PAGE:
RIP: SAYING GOOD-BYE TO DR. CONRAD WORRILL A POLITICAL WARRIOR
SAD NEWS! We have lost one of the most outstanding activists and freedom fighters in America in the person of Dr. Conrad Worrill!
On behalf of my wife Justice Shelvin Hall, Martin's International and our cultural community our
deepest condolences to the family and friends of this outstanding educator for the Black community, Dr. Conrad Worrill.
Conrad Worrill, one of Chicago’s best-known political activists and a champion of the black struggle, died Wednesday at 78. He had been diagnosed with cancer.
In my last meeting with him at the Black United Fund of Illinois office, on 71st Street, last October, he expressed his deep concerns for the African American community and the importance of getting the current President (#45) out of office. Before making his transition, he called on friends to encourage the nation to vote and get Trump out of office. See the poster attached.
After the March, 2020 primary, Conrad Worrill called my wife, Justice Shelvin Hall, and she was delighted to express her sincerest thanks and admiration for his statesman - like writings expressing his deep concern for a divided Black judiciary's impact on the state-wide community. Dr. Worrill was unafraid to express his love for the greater Black community, whatever the forum, whatever the personal cost.
In the 1980s, when Martin's International started its Reggae and World Music Awards with part of its objectives to " End Apartheid, the Freedom of Nelson Mandela and Freedom and Democracy in the world". It was the encouragement of Dr. Worrill and the late Dr. Bernard Headley, among others that helped to empower us in our movement, which is now highly dedicated to "Bringing Nations Together Through Music and Culture."
The warrior, Dr. Worrill will surely be missed by the cultural community and others. RIP
Conrad Worrill was an African American writer, educator, activist, and former talk show host for the WVON call-in program On Target. Organizations he has been involved with include the Million Man March, and the National Black United Front.
Born: August 15, 1941 (age 78 years), United States
Education: University of Wisconsin-Madison, George Williams College of Aurora University
Conrad Worrill, one of Chicago’s best-known political activists and a champion of the black struggle.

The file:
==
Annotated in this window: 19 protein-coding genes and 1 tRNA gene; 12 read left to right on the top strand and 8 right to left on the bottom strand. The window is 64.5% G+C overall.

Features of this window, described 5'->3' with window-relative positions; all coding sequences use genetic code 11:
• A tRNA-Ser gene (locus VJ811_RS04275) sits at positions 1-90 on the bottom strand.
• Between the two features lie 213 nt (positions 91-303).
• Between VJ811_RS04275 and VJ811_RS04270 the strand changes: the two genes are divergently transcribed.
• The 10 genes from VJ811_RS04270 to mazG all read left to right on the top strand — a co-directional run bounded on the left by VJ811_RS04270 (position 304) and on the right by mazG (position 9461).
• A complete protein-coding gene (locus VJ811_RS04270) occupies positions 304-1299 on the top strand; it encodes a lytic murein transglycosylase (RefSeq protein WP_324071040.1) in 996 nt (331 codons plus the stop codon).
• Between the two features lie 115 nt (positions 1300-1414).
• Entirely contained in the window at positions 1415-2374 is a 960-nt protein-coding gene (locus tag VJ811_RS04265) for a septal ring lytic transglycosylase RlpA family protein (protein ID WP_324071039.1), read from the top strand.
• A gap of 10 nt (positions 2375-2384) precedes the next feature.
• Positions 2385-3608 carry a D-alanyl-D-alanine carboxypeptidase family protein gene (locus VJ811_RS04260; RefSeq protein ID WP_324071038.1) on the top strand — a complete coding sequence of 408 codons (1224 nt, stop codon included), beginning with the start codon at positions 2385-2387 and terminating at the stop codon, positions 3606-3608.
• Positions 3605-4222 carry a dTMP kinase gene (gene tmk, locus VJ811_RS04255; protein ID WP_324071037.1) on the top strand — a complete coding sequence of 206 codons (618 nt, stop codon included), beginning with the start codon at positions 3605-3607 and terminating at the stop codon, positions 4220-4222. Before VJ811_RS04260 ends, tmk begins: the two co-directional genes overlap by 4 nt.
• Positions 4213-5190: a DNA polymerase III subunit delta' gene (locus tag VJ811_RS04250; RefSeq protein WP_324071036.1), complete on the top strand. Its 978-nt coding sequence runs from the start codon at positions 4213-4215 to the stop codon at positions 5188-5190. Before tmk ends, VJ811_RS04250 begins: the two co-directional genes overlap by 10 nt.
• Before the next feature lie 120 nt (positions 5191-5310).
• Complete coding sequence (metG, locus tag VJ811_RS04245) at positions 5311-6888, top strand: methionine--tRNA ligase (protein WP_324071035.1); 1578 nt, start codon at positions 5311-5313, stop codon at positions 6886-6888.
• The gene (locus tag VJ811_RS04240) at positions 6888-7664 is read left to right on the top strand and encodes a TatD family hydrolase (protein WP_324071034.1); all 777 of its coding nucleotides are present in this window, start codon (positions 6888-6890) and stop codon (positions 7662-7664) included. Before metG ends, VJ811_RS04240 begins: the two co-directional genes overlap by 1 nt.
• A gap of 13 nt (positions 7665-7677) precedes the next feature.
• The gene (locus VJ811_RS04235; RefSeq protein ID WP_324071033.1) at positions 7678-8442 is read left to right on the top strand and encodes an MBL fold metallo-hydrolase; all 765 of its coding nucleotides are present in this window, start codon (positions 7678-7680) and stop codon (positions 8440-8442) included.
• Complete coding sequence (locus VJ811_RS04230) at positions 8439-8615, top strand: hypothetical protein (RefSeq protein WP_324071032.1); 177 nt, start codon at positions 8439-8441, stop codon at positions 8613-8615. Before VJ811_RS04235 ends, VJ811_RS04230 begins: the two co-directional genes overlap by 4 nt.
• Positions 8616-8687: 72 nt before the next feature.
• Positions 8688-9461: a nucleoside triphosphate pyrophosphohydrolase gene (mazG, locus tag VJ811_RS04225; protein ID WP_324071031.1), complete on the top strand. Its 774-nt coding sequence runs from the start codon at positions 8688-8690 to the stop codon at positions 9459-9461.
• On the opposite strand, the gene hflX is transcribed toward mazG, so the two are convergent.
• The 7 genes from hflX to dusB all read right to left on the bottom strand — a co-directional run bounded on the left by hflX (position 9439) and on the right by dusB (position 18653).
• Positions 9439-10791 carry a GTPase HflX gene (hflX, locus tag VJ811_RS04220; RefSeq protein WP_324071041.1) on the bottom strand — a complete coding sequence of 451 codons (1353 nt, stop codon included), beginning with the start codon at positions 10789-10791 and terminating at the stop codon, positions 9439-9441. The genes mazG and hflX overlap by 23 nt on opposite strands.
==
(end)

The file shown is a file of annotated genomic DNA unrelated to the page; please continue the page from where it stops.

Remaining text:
Mr. Worrill was a key figure in the election of Mayor Harold Washington and backed economic empowerment, the dismantling of educational inequities and reparations for slavery.
During his 40-year career at Northeastern Illinois University, where he was a professor, he educated people on black history and helped build the Jacob H. Carruthers Center for Inner City Studies, where he taught students and served as director.
He saw the people of the African diaspora as a pan-African source of power and pride.
“The goal of the center was to preserve the rich history of African people and to teach it from our own perspective and not the perspective of others,” he told Sun-Times columnist Mary Mitchell when he retired in 2016.
The Rev. Jesse Jackson paid tribute to him on Twitter, writing: “#DrConradWorrill, my brother beloved; a civil rights leader, track star, a moving force in Mayor Harold Washington’s campaign and who led the drive for a track and field stadium on the South Side. He meant so much to so many.”
Chance the Rapper called him a “great Chicago legend” and tweeted: “Your activism and organizing efforts will not [be] forgotten.”
“He was a dad to so many in the community,” said Ken Bennett, the rapper’s father, who was
an aide to former Mayor Rahm Emanuel.
Parts of the above info, quote/bio can be attributed to By Maureen O'Donnell and others.
Three community fighters: Dr. Conrad Worrill, Mayor Harold Washington and Lu Palmer resting in peace (RIP) (Photo contributed via Rolling Out).